LET ME GET TO WHATEVER PIECE OF MEDIA I WANT FROM A SINGLE SEARCH PAGE AND HAVE IT PLAYING ON MY DEVICE WITHIN 5 CLICKS OR BUTTON PRESSES. Preferably 3.
Is the message getting through yet, Mr "The Man"?
Here's a three-point summary:
ii)On any device.
iii)From an utterly comprehensive back-catalogue library.
Yours in anticipation,
Me and my friend Joanna Public
PS: Cheap subscriptions with unlimited DRM-free downloads are probably the only way I can see this issue can going for music and films in the meantime, as a damage limitation exercise until the infrastructure can competently deliver the streaming option described above.
> Who told you that Porn makes money!
> Most films cost $4000 to make and make $6500-$7000.
Oh, you just did.
downloading stuff isn't a real crime anyway, that's why you can't get a criminal conviction for it.
Anyway who downloads this crap anyway? The only stuff I download are fansubs, and I personally want the western anime industry to crash and burn as then I'd never ever have to hear another shitty American dub actor again as long as I lived.
The crime is liking popular music and films, seriously... it's all crap, the RIAA and MPAA can keep their shit, and anyone insane enough to download it deserves everything they get.
Nice boat btw.
I prefer the term liberate.
Why earlier today i liberated The Bourne Ultimatum from newsgroups. R5 release and everything.
Of course porn makes money! What a ridiculous statement. The internet may have been built for research, but it was adapted for porn very early on and porn money has driven its development ever since. It's not just the film makers who make the money either - everyone from aggregators to sellers of advertising to ISPs is making a cut off porn. Porn makes the internet go round, baby!
"The antagonism of P2P is simply a ticking time-bomb, it inevitably leads to more repressive and authoritarian laws where one day even using a P2P protocol will lead directly to jail. The more adversarial users are, the more the authorities will tighten the screw and eventually we'll all lose. The idea that P2P will emerge victorious is pure fantasy; all it will lead to is the encouragement of the authoritarian state in which all our freedoms will be more restricted."
Of course, nothing like that would happen if it weren't for those evil P2P pirates. If all piracy suddenly stopped, I'm sure the RIAA and MPAA would immediately stop lobbying for changes to the law at the expense of fair use, or trying to push consumers towards models based on renting content instead of buying it. As for authorianism, I really can't imagine any government ever trying to encroach on its citizens' freedom in the name of anti-piracy, if people stopped using P2P illegally. I am quite certain that the level of intrusiveness which those groups aim for is completely proportional to the real level of piracy, and would instantly drop to zero if all piracy suddenly ceased. It's not like such trustworthy institutions would ever consider exaggerating the scale of a problem in order to justify their own agendas...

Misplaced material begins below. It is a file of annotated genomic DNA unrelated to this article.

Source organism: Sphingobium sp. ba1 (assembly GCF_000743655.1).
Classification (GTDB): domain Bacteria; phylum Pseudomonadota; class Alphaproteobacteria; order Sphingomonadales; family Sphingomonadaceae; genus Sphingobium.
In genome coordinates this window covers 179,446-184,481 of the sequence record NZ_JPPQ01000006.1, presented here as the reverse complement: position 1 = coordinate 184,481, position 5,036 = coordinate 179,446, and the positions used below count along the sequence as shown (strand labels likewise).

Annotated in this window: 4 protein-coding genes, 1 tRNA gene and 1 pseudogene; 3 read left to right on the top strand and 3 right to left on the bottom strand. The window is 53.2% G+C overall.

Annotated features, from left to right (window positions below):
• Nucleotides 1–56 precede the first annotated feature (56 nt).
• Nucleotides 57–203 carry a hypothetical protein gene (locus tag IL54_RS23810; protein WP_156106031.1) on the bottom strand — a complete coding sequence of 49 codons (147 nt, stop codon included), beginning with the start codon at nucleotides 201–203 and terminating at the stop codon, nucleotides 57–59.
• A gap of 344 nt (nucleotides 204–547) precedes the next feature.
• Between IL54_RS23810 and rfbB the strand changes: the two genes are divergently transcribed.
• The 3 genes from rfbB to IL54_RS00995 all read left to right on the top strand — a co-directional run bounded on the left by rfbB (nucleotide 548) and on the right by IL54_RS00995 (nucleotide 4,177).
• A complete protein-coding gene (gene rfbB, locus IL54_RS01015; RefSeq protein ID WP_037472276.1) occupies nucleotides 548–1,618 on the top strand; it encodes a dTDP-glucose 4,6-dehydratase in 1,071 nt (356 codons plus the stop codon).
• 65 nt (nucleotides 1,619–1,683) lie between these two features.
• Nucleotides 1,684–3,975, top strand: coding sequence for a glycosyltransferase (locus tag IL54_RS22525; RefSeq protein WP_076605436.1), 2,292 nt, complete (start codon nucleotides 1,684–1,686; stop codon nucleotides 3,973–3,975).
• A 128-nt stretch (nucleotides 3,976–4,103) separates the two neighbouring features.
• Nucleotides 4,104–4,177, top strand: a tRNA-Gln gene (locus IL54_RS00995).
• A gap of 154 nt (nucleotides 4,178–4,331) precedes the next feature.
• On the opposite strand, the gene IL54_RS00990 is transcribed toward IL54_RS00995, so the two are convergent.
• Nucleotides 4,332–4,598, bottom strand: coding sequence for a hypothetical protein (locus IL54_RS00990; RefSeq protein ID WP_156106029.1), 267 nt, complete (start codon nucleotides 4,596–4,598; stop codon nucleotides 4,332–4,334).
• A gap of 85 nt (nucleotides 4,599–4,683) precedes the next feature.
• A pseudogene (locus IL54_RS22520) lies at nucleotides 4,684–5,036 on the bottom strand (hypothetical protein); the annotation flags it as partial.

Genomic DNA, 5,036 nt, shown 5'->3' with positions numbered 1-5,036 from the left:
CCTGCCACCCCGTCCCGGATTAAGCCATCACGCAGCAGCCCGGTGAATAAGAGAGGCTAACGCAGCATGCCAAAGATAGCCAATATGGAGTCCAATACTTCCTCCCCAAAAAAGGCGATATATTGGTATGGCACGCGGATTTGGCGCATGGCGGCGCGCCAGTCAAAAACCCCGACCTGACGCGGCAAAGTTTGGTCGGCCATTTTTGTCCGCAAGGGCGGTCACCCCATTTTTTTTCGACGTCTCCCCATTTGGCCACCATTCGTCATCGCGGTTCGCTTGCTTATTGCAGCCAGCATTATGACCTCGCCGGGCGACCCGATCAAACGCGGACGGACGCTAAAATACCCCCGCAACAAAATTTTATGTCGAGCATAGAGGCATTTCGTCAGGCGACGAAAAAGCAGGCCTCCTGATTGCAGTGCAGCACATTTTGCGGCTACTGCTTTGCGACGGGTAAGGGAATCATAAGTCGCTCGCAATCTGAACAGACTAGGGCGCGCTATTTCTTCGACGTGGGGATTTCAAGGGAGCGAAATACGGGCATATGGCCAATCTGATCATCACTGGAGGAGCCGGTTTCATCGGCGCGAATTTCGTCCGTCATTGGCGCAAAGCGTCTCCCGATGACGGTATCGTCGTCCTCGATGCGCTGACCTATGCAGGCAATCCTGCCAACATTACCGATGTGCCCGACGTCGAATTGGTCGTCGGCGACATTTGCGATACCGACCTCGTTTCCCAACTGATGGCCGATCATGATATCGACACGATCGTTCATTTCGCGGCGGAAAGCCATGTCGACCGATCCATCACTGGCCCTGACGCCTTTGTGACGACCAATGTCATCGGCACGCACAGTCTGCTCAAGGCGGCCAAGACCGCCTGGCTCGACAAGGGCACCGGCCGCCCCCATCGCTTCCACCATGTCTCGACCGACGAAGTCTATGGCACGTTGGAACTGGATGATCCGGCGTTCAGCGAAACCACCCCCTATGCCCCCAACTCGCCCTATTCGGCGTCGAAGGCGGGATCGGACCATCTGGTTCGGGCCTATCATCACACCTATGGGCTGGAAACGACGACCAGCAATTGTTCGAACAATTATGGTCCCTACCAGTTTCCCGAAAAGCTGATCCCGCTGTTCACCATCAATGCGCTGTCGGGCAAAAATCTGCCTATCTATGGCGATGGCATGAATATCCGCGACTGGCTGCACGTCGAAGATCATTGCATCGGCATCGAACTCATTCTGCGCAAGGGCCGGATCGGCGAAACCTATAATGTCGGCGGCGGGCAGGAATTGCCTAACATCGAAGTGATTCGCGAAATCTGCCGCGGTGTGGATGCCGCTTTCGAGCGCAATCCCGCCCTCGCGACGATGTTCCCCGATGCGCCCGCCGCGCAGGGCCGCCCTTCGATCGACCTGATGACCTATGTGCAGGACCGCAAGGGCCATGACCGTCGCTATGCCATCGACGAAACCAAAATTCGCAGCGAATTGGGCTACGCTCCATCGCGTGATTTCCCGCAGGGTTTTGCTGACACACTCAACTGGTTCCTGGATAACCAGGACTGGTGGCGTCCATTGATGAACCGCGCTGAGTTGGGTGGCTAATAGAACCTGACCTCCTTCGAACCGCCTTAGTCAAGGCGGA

Not loosing out
I have to say that, on the whole, I don't think the industry is loosing out.
Many of the people who pirate movie/software etc probably wouldn't have bought it/rented it/gone to the cinema to see it. They would have watched it when it came out on TV and probably recorded it.
Has anyone seen the Downloading ep of south park?
"This year, because of people downloading music, Britney Spears can't afford to upgrade her private jet. She has to stick with the old one which doesnt even have a remote controll for the huge widescreen TV" (not word for word, but the general idea is there)
Those who can afford and want to buy DVDs/CDs etc still do. Even some who can't afford it.
These big corp's may loose out on a few sales here or there (I know several ppl who download music to see if they want to buy it, so they loose money if its crap). But it's by no means any more than when kids used to buy a tape/record/cd between them and make copies. It's just higher profile now, and easier. People can share with those who they don't know directly. Oh, and they are easier to find. So the industries involved try to leverage their money/power etc to force people to stop.
The sky is not falling, it already fell and no one noticed.